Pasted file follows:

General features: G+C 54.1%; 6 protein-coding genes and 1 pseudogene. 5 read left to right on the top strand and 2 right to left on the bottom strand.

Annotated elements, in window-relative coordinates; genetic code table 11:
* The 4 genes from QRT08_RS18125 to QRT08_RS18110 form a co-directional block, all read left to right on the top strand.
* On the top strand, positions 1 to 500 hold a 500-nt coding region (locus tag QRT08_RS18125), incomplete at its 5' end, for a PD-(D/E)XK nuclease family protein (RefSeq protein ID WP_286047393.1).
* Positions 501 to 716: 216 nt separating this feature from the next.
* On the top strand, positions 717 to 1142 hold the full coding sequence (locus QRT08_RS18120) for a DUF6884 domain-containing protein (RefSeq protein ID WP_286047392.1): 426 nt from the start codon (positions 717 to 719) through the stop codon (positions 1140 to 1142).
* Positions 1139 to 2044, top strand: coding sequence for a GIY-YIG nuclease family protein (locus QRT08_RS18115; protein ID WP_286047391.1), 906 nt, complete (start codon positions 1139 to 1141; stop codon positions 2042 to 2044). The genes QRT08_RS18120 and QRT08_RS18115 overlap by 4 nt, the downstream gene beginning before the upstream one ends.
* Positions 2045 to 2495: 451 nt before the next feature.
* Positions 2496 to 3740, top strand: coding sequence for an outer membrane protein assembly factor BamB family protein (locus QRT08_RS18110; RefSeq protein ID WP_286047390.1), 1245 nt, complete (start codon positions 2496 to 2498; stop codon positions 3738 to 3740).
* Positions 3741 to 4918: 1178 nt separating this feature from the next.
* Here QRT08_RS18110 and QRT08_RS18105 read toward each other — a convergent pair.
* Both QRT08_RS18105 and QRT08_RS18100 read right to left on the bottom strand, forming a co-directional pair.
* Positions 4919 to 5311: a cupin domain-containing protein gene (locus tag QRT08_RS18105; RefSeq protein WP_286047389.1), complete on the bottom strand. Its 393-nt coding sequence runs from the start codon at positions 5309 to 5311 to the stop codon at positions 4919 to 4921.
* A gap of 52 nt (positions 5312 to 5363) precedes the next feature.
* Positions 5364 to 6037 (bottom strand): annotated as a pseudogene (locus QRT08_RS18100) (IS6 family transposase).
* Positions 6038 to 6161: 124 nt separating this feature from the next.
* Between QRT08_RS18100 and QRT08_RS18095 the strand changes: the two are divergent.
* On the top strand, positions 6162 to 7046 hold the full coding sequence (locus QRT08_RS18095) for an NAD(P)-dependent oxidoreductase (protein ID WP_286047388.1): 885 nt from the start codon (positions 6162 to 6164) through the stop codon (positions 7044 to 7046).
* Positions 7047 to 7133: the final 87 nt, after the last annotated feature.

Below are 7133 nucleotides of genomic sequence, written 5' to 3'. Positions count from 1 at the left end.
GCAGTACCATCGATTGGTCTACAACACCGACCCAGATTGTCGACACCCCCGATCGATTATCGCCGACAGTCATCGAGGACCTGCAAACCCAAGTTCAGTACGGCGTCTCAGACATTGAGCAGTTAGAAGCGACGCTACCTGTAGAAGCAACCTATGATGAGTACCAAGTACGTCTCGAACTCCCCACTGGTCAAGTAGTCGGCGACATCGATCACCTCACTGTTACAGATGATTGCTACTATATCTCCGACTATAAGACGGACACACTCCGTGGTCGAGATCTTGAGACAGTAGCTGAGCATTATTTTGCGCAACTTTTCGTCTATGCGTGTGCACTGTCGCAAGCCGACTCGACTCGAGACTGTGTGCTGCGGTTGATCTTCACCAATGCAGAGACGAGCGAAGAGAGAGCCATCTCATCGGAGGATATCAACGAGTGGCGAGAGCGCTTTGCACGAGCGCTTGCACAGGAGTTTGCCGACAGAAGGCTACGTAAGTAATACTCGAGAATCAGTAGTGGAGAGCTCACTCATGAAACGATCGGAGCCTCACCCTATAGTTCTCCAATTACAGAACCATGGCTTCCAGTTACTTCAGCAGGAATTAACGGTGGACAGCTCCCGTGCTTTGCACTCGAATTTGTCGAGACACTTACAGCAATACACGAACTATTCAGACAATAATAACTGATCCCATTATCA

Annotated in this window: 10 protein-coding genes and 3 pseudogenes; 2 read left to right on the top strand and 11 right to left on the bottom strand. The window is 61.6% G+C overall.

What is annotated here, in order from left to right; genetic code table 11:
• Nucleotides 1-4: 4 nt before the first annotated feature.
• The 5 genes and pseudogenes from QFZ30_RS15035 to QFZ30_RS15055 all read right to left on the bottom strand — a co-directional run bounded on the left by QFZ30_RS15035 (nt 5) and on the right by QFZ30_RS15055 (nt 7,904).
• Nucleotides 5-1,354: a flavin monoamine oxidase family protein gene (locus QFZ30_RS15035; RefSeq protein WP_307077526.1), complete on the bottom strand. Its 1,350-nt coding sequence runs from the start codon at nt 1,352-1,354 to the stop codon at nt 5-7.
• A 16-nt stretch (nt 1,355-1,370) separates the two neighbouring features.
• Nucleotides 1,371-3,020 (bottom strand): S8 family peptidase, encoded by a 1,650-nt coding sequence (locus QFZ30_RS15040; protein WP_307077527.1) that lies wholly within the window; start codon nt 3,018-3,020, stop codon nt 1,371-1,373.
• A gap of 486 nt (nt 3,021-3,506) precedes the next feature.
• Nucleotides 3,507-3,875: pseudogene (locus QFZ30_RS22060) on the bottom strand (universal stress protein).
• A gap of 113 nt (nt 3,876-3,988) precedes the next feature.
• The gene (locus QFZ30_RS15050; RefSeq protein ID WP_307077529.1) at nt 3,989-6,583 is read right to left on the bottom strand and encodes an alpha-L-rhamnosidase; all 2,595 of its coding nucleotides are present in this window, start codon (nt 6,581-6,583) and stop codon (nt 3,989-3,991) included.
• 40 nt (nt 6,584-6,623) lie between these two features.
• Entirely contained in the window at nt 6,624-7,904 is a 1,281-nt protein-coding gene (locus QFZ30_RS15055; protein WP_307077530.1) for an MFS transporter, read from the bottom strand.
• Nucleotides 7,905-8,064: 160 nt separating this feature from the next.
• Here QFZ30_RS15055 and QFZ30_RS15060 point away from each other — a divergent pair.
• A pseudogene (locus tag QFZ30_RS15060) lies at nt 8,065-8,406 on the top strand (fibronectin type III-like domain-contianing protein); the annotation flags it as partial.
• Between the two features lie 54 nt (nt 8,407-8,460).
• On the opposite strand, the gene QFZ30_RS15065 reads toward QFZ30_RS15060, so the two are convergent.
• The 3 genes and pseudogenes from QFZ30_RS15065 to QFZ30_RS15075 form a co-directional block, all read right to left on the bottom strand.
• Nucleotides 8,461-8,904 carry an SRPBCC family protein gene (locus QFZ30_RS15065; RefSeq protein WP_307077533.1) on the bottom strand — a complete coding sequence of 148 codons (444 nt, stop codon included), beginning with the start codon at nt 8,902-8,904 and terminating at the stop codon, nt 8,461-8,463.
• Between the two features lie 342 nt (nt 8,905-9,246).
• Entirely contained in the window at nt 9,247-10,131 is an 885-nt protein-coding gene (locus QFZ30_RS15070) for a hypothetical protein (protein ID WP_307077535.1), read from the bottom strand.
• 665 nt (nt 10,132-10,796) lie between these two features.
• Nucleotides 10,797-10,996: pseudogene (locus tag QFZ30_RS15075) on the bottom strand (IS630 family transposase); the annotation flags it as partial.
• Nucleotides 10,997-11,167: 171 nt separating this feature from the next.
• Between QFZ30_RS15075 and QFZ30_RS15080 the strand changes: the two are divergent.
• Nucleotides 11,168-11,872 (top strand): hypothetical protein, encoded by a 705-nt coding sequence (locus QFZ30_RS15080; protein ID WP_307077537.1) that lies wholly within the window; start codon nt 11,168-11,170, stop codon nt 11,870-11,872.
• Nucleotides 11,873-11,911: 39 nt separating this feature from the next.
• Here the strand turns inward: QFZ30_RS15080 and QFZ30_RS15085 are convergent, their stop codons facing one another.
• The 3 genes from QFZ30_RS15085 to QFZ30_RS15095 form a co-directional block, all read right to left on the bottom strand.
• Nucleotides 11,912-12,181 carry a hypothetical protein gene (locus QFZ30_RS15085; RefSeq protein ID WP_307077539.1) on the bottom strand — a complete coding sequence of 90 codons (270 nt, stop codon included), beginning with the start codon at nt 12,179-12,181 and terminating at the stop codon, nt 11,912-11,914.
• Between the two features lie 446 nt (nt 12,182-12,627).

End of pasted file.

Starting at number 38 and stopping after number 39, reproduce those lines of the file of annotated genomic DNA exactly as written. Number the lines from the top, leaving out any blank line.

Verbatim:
• Between the two features lie 54 nt (nt 8,407-8,460).
• On the opposite strand, the gene QFZ30_RS15065 reads toward QFZ30_RS15060, so the two are convergent.